Inflammation of the pia mater (true meningitis) is the most important of the inflammatory affections of the membranes of the brain. In its essence it is inflammation of a loose areolar tissue. It is impossible to depict its general features without distinguishing two totally different forms of the disease.

A. The First Form

a. Its product is, in general, a yellow or yellowish-green, fibrinous, or purulent exudation into the tissue of the pia mater. This product is effused according to the circumstances of the case, sometimes at separate spots, as between some-of the convolutions, or along the course of the larger venous trunks of the pia mater, while the membrane itself is elsewhere infiltrated with an opaque grayish serum: at other times the exudation is made up of flakes of fibrin, and is diluted with a considerable quantity of serum; it is of a grayish-yellow, or variegated greenish color, and pervades the pia mater uniformly; or it may contain but little serum, and be pure fibrin, or pus, diffused in large quantity through the pia mater and its prolongations between the convolutions. In the last case the membrane is manifestly increased in thickness, and may be easily separated from the brain, sometimes without injury, but at other times not without scaling off the surface of the brain with it. It may also be easily torn.

B. In this form the disease usually extends over the convexity of the hemispheres and as it approaches the base of the brain, diminishes in intensity. It rarely occurs at the base of the brain at all.

r. The individuals who present this form of disease, are in the youthful period, the bloom of life; they are usually strong, at any rate they show no trace of the tubercular dyscrasia.

§. The disease is usually unaccompanied with (acute) hydrocephalus; at least the exudations found in the ventricles are mostly slight: so also softening of the stomach does not ordinarily result from it.

e. Except at its periphery, the brain is unaltered by the disease.

This form of meningitis is very frequently a primary and idiopathic disease; at times it is met with frequently, and according to Forget and others, is even an epidemic: and further, it is the usual result of concussion of the brain. Sometimes it is a secondary affection, and as such, it succeeds other inflammations, extensive exudations on serous membranes, for instance, pneumonia, etc, or it is induced by the contiguity of the membrane to circumscribed inflammation going on in the dura mater and cranial bones, by phlebitis of the venous trunks of the pia mater, or of the sinuses of the dura mater by the advance of inflammation or abscess of the brain, and so on; or, lastly, it may be excited by the irritation which adventitious growths of various kinds produce within the cranium.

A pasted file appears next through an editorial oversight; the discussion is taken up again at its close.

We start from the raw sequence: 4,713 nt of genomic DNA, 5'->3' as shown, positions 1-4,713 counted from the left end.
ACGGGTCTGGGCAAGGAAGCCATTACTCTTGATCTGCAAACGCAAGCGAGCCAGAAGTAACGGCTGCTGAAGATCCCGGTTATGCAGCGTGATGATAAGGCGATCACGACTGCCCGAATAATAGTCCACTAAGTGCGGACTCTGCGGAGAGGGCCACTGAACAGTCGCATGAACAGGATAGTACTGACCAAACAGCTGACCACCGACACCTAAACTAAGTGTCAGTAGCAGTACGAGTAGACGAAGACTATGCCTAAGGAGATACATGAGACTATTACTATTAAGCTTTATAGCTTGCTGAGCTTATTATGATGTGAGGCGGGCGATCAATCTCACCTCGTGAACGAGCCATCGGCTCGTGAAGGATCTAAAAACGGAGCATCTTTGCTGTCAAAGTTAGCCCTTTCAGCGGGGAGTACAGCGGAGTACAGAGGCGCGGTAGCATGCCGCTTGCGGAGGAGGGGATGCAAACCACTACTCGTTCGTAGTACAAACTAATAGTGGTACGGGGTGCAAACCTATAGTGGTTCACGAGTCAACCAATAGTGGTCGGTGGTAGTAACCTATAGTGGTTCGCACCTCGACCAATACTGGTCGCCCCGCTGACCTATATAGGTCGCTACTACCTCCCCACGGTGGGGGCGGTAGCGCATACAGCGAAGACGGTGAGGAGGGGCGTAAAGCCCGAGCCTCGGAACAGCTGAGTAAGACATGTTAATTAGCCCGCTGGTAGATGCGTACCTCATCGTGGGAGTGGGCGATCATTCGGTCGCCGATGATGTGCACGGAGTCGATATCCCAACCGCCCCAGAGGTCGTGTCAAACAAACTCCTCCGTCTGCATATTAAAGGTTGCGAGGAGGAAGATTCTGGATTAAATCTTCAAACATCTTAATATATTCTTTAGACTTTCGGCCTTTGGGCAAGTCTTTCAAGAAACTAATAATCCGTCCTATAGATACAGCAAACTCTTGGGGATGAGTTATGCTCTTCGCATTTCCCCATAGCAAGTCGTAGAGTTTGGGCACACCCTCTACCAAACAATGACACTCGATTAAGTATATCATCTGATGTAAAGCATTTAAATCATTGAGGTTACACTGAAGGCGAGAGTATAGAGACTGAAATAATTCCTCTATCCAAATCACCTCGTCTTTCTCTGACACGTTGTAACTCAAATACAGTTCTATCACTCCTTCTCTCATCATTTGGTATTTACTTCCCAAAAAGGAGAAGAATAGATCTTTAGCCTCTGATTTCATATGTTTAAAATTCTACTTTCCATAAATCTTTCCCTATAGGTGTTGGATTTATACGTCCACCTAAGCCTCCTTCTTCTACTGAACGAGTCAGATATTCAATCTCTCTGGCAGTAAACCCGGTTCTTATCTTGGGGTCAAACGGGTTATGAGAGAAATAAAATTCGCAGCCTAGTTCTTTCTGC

It usually, as I have already pointed out, spreads over a large artificial area, and is sometimes accompanied with inflammation of the membranes of the spinal cord: even when the inflammation has advanced from some other tissue merely to circumscribed spots of the pia mater, it usually spreads out very rapidly into an extensive (general) meningitis. To this, however, there are occasional exceptions; for inflammation and even suppuration sometimes continue to be limited to their original site; as, for instance, is sometimes the case with the inflammation and suppuration dependent on caries of the skull.

The inflammation is always acute, and more acute in proportion to its intensity, and to the abundance of the exudation. What is called chronic meningitis is really nothing but the various terminations, and the metamorphoses of the products, of an acute inflammation.

Much as it might have been expected, yet are arachnitis on the one hand, and inflammation of the periphery of the brain on the other, far from being constant accompaniments of inflammation of the pia mater. Exudation on the free surface of the arachnoid very rarely occurs, and it is found only when meningitis reaches its most intense degree: the surface of the brain, on the contrary, is certainly more frequently involved. In some rare cases it may be concluded from the terminations and consequences of the inflammation, that it has extended from the pia mater to the surface of the brain in one direction, and in the other to the arachnoid and dura mater, and even to the bones of the skull.

This form of meningitis is frequently fatal; but it often terminates in resolution. When its products change into a cellular or fibroid tissue, the inflammation leaves the pia mater a thickened, whitish, tough, dense membrane; the arachnoid shares in the thickening, the pia mater acquires unnatural connections with the surface of the brain, the cerebral arachnoid adheres to the dura mater, and at length even the dura mater and the skull unite. In some rare cases of this kind, the surface of the brain and skull are bound together by a series of successive normal and false membranes. Such terminations of meningitis are frequently found in mental disease, especially in cases of secondary imbecility.

Meningitis terminates in suppuration only when the inflammation is local, and passes to the pia mater from other contiguous structures.

B. The Second Form